Parents spend on average over 5.5 hours per week in the car with their children, and a quarter of parents spend 10 hours or more in the car with their kids, according to new research by Alphabet (GB) Limited, a global provider of Business Mobility.
Car journeys provide a unique space for conversation, away from the distractions of home or school. Parents are using this ‘drivetime dialogue’ to discuss issues affecting their children, from the serious to the strange. Alphabet’s research shows the dialogue focuses on three core issues:
- Social - School and social life are the most frequent topics of conversation. Parents cover issues around schoolwork and performance and children’s social well-being, with questions about how to handle friendships and bullying
- Self-esteem - Physical well-being and body image were also a huge topic of conversation for parents and kids. Subjects like exercise, diet and self-confidence were most common, with issues around body image such as appearance, weight, make-up and clothing tackled by nearly a third of all parents
- Emotional - A quarter of parents have addressed online health concerns, talking with kids about the time they spend on phones, tablets and computers and the content they access there, as well as mental health issues around anxiety, stress and depression
Talking about these issues can result in some tricky questions from children too. The ones parents found toughest were ‘Where do babies come from?’ (25%) and a range of sex education questions (17%). But no matter the subject, parents took them on:
- 59% of parents aimed to tackle the question there and then, no matter what the topic
- 25% of parents thought the best option was to acknowledge the question but find a better time to talk about it later
- A few questions proved tricky enough for a few parents (8%) to agree to talk later, but secretly hope the question was forgotten about altogether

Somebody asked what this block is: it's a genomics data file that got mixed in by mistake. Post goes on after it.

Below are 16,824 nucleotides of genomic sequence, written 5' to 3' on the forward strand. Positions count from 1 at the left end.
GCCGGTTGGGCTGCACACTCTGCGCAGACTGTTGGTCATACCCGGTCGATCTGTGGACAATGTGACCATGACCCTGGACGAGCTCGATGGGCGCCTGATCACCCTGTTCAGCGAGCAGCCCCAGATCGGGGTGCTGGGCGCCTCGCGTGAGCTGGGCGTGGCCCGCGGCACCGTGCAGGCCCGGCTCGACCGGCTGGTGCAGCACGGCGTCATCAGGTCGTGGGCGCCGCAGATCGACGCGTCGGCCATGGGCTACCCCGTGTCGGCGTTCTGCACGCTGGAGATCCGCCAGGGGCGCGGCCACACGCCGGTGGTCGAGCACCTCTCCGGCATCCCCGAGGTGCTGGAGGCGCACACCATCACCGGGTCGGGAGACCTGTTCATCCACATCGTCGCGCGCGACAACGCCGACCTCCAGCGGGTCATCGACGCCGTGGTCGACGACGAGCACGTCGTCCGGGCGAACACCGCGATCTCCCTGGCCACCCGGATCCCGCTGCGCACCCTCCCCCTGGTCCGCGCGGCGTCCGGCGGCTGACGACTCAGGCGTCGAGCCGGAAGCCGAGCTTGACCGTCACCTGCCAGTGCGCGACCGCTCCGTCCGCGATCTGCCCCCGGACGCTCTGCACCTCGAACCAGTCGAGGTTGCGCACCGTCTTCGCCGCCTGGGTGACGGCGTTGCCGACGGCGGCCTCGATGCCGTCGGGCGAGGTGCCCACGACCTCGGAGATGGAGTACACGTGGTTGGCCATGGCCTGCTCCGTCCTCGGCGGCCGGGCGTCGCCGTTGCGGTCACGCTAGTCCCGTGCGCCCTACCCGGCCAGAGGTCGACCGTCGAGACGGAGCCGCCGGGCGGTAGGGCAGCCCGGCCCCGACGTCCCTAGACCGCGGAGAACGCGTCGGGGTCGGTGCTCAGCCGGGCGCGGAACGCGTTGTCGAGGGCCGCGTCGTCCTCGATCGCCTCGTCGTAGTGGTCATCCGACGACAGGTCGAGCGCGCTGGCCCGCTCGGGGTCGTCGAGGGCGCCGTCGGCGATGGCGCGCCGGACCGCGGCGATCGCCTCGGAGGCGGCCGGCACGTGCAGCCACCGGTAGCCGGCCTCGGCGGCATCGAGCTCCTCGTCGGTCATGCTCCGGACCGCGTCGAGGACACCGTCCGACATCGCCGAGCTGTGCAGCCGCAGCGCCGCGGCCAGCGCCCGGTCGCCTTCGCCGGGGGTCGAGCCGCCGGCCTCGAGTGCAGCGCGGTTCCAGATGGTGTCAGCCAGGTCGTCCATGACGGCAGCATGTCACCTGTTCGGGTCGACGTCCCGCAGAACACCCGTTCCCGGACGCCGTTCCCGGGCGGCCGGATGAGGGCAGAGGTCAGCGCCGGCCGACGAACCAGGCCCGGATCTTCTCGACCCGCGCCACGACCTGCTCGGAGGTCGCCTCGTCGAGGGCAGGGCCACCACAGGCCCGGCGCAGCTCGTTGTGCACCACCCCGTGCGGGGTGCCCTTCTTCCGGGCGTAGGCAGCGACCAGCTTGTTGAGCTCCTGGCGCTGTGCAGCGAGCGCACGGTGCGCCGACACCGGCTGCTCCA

Dr Richard Woolfson, child psychologist, said of the research: “Family life rarely allows time for open and uninterrupted dialogue between parents and children. So time in the car can be a wonderful opportunity to strengthen the communication channels between parent and child, to build trust and strengthen the emotional bond. But, as the survey shows, children can ask about anything at all, and answering those questions can be very difficult when you’re driving.”
To encourage and handle conversations with children, Dr Woolfson recommends:
- Show your interest - Get children talking by starting off with day to day topics, for instance about school, or friends, or leisure activities. Open questions such as ‘What made you laugh today?’ encourage conversation
- Reacting to tricky questions - It’s the unexpected questions – about sex, bullying, death – that can knock you for six. Avoid reacting in a way which might make your child feel embarrassed or silly for voicing their ideas. Tell your child you’re glad they have shared their thoughts with you and offer helpful advice if you can
- Providing appropriate answers - If you can, give an immediate answer, though pitch your words at the right level for your child’s age and understanding. Resist any temptation to duck the question by telling your child to wait until they are older, however. Kids are very good at knowing when they’re not getting the full picture
- If you need more time - If you need time to gather your thoughts because the topic is highly sensitive, simply tell your child ‘That’s an excellent question. Let’s talk about it later tonight when we have more time and I can give you my full attention.’ Then set a few minutes aside that evening for you and your child to have that private chat together.
Simon Carr, Chief Commercial Officer for Alphabet (GB) Limited, comments: “Our ‘What Moves Britain’ report has already shown how important the car remains to work life in the UK. The company car is more than just a ‘perk’ or status symbol, for many Brits it is essential to our jobs. This latest research shows how essential these cars and the journeys we make in them can be to family life too. We know how important safety aspects are to parents and families when choosing their next car but how many of us consider the quality of the time we have together in that vehicle? Parents spend lots of time with kids in the car on school runs, driving them on the weekends and entertaining them over half term. With fewer distractions than home, it’s a great place to get kids talking about questions they have or issues affecting them.”
Finally, the research also highlighted some of the more unusual questions that occur while in the car, including:
- Why haven’t I got a tail?
- Are trees waterproof?
- What are those two dogs doing in the park?
- Why turn left when the satnav said right?
Research was conducted by Walnut Unlimited, using a nationally representative sample of 2,000 UK adults aged 18 and over.